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      COPD as an endothelial disorder: endothelial injury linking lesions in the lungs and other organs? (2017 Grover Conference Series)

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          Abstract

          Chronic obstructive pulmonary disease (COPD) is characterized by chronic expiratory airflow obstruction that is not fully reversible. COPD patients develop varying degrees of emphysema, small and large airway disease, and various co-morbidities. It has not been clear whether these co-morbidities share common underlying pathogenic processes with the pulmonary lesions. Early research into the pathogenesis of COPD focused on the contributions of injury to the extracellular matrix and pulmonary epithelial cells. More recently, cigarette smoke-induced endothelial dysfunction/injury have been linked to the pulmonary lesions in COPD (especially emphysema) and systemic co-morbidities including atherosclerosis, pulmonary hypertension, and chronic renal injury. Herein, we review the evidence linking endothelial injury to COPD, and the pathways underlying endothelial injury and the “vascular COPD phenotype” including: (1) direct toxic effects of cigarette smoke on endothelial cells; (2) generation of auto-antibodies directed against endothelial cells; (3) vascular inflammation; (4) increased oxidative stress levels in vessels inducing increases in lipid peroxidation and increased activation of the receptor for advanced glycation end-products (RAGE); (5) reduced activation of the anti-oxidant pathways in endothelial cells; (6) increased endothelial cell release of mediators with vasoconstrictor, pro-inflammatory, and remodeling activities (endothelin-1) and reduced endothelial cell expression of mediators that promote vasodilation and homeostasis of endothelial cells (nitric oxide synthase and prostacyclin); and (7) increased endoplasmic reticular stress and the unfolded protein response in endothelial cells. We also review the literature on studies of drugs that inhibit RAGE signaling in other diseases (angiotensin-converting enzyme inhibitors and angiotensin receptor blockers), or vasodilators developed for idiopathic pulmonary arterial hypertension that have been tested on cell culture systems, animal models of COPD, and/or smokers and COPD patients.

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          Most cited references 163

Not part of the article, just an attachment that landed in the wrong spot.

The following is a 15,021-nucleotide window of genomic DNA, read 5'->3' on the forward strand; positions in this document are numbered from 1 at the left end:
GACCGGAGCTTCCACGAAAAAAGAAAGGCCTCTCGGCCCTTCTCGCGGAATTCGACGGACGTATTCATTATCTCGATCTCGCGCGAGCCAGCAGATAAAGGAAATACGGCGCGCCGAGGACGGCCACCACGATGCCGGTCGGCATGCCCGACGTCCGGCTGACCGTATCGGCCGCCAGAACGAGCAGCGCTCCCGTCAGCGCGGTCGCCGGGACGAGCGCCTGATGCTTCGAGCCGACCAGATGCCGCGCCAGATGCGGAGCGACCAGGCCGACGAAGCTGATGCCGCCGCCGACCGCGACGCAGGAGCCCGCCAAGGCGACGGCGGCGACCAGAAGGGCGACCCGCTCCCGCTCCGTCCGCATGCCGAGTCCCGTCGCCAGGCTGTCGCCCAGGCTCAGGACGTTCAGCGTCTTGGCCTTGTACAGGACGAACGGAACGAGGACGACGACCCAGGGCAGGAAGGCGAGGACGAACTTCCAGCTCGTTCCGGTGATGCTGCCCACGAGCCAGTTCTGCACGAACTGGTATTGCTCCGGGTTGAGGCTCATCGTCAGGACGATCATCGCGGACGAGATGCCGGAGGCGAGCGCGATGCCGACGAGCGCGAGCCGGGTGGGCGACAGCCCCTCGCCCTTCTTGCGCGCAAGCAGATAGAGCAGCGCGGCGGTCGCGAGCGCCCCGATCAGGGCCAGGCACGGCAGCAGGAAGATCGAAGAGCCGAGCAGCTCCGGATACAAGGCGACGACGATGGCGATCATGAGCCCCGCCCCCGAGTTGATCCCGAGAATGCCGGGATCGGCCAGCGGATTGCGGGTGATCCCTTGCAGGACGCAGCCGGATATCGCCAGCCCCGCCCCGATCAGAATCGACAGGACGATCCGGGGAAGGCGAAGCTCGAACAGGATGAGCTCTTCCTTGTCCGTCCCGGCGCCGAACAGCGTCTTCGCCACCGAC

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          Urinary albumin excretion predicts cardiovascular and noncardiovascular mortality in general population.

          For the general population, the clinical relevance of an increased urinary albumin excretion rate is still debated. Therefore, we examined the relationship between urinary albumin excretion and all-cause mortality and mortality caused by cardiovascular (CV) disease and non-CV disease in the general population. In the period 1997 to 1998, all inhabitants of the city of Groningen, the Netherlands, aged between 28 and 75 years (n=85 421) were sent a postal questionnaire collecting information about risk factors for CV disease and CV morbidity and a vial to collect an early morning urine sample for measurement of urinary albumin concentration (UAC). The vital status of the cohort was subsequently obtained from the municipal register, and the cause of death was obtained from the Central Bureau of Statistics. Of these 85 421 subjects, 40 856 (47.8%) responded, and 40 548 could be included in the analysis. During a median follow-up period of 961 days (maximum 1139 days), 516 deaths with known cause were recorded. We found a positive dose-response relationship between increasing UAC and mortality. A higher UAC increased the risk of both CV and non-CV death after adjustment for other well-recognized CV risk factors, with the increase being significantly higher for CV mortality than for non-CV mortality (P=0.014). A 2-fold increase in UAC was associated with a relative risk of 1.29 for CV mortality (95% CI 1.18 to 1.40) and 1.12 (95% CI 1.04 to 1.21) for non-CV mortality. Urinary albumin excretion is a predictor of all-cause mortality in the general population. The excess risk was more attributable to death from CV causes, independent of the effects of other CV risk factors, and the relationship was already apparent at levels of albuminuria currently considered to be normal.
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            Expression of endothelin-1 in the lungs of patients with pulmonary hypertension.